Though less musically intricate, “Nothing” speaks to Naggar’s ability to contrast form with concept. The dulcet vocals and bedroom rock delivery of “Nothing” portray innocence, while Naggar’s lyrics are anything but. Naggar sings of a crumbling, codependent relationship in which every attempt to problem-solve results in suffocation: “If I got you in a room/ if I got you to hold still/it would probably too soon/to hold you there against your will.”

This level of self-awareness is palpable throughout Playing House. Naggar deconstructs a banal yet dysfunctional relationship throughout the album, holding herself accountable as much as possible. Discussing this theme in a press release, she said, “Especially at the end of a relationship, there comes a time when the best thing you can do for someone is to leave them alone even though it might feel like you’re abandoning them. Sometimes trying to resolve things and being over-present is an act influenced more by guilt than by empathy.”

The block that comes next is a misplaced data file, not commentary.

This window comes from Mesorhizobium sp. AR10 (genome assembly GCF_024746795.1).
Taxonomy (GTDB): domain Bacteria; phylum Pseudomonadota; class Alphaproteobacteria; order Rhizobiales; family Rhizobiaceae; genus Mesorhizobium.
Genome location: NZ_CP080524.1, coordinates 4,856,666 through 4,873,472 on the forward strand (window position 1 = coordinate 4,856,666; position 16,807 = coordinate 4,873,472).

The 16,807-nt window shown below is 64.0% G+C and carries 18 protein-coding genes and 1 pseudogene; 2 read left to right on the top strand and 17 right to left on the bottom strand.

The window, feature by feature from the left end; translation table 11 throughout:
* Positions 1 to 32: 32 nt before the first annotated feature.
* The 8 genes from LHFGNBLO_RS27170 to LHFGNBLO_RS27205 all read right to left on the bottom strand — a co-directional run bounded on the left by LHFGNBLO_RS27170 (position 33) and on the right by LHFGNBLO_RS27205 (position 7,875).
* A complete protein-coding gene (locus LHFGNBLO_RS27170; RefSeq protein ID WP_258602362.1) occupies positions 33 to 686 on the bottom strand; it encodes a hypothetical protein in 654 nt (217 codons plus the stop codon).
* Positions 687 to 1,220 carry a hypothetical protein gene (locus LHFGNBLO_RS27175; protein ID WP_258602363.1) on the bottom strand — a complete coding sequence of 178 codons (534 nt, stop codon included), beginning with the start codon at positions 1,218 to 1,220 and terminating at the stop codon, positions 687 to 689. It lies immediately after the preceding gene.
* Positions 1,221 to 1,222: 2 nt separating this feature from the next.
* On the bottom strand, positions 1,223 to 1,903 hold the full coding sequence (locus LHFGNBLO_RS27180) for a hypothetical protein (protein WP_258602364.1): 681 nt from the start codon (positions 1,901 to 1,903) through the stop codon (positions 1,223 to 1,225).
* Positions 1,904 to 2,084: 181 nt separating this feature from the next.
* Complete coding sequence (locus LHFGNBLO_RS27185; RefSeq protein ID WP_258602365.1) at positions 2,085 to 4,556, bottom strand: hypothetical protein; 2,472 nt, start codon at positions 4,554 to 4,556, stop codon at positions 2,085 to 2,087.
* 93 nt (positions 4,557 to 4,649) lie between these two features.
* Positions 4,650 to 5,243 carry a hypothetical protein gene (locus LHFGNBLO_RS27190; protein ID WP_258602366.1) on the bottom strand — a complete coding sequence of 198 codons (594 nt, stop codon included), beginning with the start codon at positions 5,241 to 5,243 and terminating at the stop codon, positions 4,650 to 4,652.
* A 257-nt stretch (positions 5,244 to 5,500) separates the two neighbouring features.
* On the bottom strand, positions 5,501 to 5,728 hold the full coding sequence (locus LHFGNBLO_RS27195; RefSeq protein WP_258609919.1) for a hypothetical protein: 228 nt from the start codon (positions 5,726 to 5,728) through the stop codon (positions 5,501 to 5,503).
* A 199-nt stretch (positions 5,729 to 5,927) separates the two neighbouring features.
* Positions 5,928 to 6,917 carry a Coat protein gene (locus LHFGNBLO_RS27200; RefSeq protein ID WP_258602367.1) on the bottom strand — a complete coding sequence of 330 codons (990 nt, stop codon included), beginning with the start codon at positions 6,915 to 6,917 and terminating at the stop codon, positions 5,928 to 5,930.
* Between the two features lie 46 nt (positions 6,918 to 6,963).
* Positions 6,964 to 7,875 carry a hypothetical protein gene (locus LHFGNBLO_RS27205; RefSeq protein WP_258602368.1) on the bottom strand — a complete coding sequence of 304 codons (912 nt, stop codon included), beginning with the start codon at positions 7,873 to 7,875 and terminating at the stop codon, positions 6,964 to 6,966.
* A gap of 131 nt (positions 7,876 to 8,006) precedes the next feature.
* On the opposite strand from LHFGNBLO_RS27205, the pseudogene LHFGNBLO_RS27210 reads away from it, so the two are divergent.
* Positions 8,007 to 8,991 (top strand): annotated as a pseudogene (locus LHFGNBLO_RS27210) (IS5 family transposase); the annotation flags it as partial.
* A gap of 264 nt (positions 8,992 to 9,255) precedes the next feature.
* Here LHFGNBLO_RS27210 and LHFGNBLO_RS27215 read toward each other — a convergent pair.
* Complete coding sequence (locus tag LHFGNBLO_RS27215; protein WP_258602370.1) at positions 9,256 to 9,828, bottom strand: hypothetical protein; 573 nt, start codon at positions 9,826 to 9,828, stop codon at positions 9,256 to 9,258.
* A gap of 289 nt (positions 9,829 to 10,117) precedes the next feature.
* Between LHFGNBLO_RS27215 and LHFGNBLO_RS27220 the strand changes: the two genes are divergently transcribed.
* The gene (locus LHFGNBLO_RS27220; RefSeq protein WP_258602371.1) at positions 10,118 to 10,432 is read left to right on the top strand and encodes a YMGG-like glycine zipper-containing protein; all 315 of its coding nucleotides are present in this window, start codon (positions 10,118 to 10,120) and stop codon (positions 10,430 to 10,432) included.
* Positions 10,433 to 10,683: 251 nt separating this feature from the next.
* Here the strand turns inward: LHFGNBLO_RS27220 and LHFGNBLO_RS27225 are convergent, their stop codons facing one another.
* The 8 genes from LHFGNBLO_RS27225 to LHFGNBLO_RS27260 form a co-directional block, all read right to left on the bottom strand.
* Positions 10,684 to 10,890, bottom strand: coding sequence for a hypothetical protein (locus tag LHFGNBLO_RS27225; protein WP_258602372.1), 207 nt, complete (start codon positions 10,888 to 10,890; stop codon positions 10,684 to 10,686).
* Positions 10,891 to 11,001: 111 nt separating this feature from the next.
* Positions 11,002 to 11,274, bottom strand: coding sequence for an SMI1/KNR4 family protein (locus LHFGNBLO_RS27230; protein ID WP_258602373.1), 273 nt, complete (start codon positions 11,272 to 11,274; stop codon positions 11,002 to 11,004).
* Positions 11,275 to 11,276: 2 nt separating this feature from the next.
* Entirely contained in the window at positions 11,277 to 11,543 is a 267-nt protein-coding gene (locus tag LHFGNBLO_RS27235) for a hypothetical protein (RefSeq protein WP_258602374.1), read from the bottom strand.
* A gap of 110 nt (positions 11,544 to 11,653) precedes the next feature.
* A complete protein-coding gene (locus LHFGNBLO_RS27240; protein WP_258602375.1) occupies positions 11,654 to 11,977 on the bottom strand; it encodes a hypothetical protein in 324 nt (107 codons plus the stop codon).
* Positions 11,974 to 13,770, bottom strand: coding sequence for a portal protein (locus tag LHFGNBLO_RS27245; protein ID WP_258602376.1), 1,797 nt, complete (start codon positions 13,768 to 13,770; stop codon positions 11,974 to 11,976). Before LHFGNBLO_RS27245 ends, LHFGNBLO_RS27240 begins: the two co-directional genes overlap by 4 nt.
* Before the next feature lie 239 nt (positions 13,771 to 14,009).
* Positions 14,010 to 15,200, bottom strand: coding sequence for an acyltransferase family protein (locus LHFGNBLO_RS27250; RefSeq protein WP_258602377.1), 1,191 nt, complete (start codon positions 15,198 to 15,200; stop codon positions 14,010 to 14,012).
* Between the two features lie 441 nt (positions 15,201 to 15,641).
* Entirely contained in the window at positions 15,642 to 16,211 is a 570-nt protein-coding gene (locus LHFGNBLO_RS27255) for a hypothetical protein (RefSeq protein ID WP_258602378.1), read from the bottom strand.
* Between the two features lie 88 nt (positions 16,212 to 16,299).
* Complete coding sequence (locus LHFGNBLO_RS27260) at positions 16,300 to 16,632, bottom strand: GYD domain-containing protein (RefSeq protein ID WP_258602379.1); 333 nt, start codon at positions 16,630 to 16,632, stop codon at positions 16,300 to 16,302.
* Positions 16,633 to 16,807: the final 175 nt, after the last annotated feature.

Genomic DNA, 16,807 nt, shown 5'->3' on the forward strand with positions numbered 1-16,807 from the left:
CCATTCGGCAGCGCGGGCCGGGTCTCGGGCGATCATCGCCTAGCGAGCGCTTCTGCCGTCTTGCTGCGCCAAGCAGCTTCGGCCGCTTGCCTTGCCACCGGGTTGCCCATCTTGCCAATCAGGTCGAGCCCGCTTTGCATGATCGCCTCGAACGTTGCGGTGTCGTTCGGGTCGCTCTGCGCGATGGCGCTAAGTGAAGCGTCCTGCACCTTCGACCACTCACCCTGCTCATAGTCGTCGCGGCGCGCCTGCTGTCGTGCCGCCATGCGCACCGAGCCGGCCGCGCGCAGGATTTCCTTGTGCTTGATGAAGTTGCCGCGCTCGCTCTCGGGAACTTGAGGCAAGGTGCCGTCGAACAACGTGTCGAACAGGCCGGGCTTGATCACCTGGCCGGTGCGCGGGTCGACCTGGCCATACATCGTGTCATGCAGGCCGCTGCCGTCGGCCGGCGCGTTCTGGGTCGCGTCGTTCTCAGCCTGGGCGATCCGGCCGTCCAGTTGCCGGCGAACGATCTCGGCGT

“In My Heart” is yet another manifestation of that concept. A quietly complex country number, it employs pedal steel and neatly placed piano. The song’s softness negates its harsh message of letting someone go: “Don’t try/In my mind, in my mind I can’t help it/With my heart, with my heart I can’t help you.”

Resting midway through the record is the gorgeous “Lullaby” featuring Montreal pianist Jean-Michel Blais. “Lullaby” depicts Naggar at her thematic pinnacle – the anatomy of the song is true to lullabies, indeed, while Blais’ creeping keys suggest the twinkling of a nursery mobile rotating above a crib. Naggar’s lyrics, however, are biting and brutal despite this naïve melody. “If you’re busy undermining all the things I had to say,” she sings, “I know it would have been wrong for me to try to stay.” The track’s closing coda plays on a familiar children’s game, but turns that on its head for a darker finish: “Come out, come out, wherever you are,” Naggar intones, before promising: “I will keep away.”